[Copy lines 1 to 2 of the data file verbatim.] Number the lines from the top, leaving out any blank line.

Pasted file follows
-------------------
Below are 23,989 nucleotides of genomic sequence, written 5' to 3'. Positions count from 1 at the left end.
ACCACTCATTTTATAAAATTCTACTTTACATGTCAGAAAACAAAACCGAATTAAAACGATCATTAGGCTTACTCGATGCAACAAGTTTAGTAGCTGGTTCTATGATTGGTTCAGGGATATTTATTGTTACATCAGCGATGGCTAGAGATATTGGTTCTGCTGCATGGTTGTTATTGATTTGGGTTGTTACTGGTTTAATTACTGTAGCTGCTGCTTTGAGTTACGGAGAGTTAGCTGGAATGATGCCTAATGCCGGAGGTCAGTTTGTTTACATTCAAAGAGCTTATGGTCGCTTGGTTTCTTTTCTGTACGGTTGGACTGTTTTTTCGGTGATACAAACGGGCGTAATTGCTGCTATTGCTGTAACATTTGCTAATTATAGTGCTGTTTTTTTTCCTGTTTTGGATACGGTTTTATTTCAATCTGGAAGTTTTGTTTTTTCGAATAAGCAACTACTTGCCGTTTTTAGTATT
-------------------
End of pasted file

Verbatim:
Below are 23,989 nucleotides of genomic sequence, written 5' to 3'. Positions count from 1 at the left end.
ACCACTCATTTTATAAAATTCTACTTTACATGTCAGAAAACAAAACCGAATTAAAACGATCATTAGGCTTACTCGATGCAACAAGTTTAGTAGCTGGTTCTATGATTGGTTCAGGGATATTTATTGTTACATCAGCGATGGCTAGAGATATTGGTTCTGCTGCATGGTTGTTATTGATTTGGGTTGTTACTGGTTTAATTACTGTAGCTGCTGCTTTGAGTTACGGAGAGTTAGCTGGAATGATGCCTAATGCCGGAGGTCAGTTTGTTTACATTCAAAGAGCTTATGGTCGCTTGGTTTCTTTTCTGTACGGTTGGACTGTTTTTTCGGTGATACAAACGGGCGTAATTGCTGCTATTGCTGTAACATTTGCTAATTATAGTGCTGTTTTTTTTCCTGTTTTGGATACGGTTTTATTTCAATCTGGAAGTTTTGTTTTTTCGAATAAGCAACTACTTGCCGTTTTTAGTATT